Purpose - While many related prior studies have focused on the segregation by race and ethnicity, the academic interest in the separation of residence by income and social class is gradually increasing. This study aims to not only investigate spatial pattern of economic segregation and poverty rate in South Korea, but also shed light on what affect residential distribution of the poor. Research design, data, and methodology - The unit of analysis is Si-Gun-Gu municipal level entities of South Korea. Most demographic, socioeconomic, and residential variables were derived from Korean Census Data in 2015. In order to examine spatial patterns of economic segregation and poverty rate in South Korea, a series of measurements and visualization was conducted through the Geo-Segregation Analyzer and ArcGIS programs. Determinants of economic segregation and local poverty rates were investigated by regression analyses using STATA. Results - The spatial patterns of areas with high poverty rates were extremely clustered, while the distribution of areas with high economic segregation was relatively evenly distributed. Demographic, residential, and local factors appeared to affect whether the poor live in particular area or spread evenly. Conclusions - The factors that raise the poverty rate result in lower level of economic segregation, while factors that reduce the poverty rate lead to severe level of economic segregation.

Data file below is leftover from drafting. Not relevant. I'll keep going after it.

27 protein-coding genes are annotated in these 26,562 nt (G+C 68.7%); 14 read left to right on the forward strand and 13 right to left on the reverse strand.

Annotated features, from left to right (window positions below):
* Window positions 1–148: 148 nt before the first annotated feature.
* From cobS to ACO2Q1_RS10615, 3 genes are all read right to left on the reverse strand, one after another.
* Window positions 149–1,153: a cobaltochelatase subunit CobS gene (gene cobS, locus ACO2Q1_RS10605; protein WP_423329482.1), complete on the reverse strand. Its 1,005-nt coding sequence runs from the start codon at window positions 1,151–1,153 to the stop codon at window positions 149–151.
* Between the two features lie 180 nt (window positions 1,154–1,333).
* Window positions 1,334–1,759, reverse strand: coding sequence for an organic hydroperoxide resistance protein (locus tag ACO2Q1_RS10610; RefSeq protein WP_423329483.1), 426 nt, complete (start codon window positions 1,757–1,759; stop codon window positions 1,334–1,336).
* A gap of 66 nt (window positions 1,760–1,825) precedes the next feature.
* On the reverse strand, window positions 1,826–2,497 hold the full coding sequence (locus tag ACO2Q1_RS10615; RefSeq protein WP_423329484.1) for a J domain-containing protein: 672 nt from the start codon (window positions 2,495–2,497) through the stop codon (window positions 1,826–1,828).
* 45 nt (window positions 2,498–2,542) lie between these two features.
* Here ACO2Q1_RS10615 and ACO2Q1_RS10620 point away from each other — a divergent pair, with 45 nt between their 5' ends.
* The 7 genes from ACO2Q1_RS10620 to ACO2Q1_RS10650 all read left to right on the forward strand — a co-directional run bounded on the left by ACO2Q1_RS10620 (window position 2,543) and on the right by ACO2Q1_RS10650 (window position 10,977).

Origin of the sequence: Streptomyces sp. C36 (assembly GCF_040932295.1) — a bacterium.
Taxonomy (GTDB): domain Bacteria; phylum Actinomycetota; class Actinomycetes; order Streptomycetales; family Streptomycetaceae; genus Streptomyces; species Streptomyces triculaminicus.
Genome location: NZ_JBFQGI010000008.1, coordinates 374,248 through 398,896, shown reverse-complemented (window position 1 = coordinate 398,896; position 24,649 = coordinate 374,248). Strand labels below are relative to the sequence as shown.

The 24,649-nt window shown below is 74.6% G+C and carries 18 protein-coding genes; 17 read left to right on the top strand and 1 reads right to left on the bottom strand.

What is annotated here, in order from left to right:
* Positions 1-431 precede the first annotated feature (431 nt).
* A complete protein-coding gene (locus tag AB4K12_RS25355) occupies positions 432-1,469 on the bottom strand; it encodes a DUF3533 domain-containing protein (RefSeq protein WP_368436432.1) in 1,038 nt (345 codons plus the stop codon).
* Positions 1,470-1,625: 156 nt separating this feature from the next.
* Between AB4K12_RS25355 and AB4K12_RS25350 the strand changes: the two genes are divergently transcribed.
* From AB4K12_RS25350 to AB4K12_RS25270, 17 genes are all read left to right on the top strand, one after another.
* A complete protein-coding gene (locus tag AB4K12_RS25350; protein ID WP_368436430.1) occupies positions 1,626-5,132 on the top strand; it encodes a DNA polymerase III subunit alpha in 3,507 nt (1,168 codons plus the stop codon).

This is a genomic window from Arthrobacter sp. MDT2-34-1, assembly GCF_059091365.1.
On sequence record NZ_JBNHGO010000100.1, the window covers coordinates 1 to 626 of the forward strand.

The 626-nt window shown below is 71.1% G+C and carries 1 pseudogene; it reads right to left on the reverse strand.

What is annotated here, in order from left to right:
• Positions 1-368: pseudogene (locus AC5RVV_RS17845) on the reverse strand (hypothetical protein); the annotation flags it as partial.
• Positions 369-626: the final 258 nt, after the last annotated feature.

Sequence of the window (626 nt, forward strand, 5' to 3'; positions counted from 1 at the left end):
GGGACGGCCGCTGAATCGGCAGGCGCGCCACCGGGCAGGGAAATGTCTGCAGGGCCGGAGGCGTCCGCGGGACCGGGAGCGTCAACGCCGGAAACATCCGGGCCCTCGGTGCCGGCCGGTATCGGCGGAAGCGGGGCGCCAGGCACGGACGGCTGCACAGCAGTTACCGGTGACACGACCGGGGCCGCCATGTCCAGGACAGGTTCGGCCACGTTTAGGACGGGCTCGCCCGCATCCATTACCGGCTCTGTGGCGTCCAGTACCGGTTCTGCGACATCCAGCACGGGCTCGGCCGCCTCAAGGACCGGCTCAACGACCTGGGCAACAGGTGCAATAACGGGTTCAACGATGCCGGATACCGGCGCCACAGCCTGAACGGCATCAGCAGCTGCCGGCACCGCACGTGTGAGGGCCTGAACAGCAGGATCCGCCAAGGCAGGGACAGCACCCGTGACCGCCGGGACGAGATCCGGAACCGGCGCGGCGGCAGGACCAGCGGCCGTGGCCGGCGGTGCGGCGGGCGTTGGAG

Economic Segregation, Poverty, Spatial Distribution, Determinants.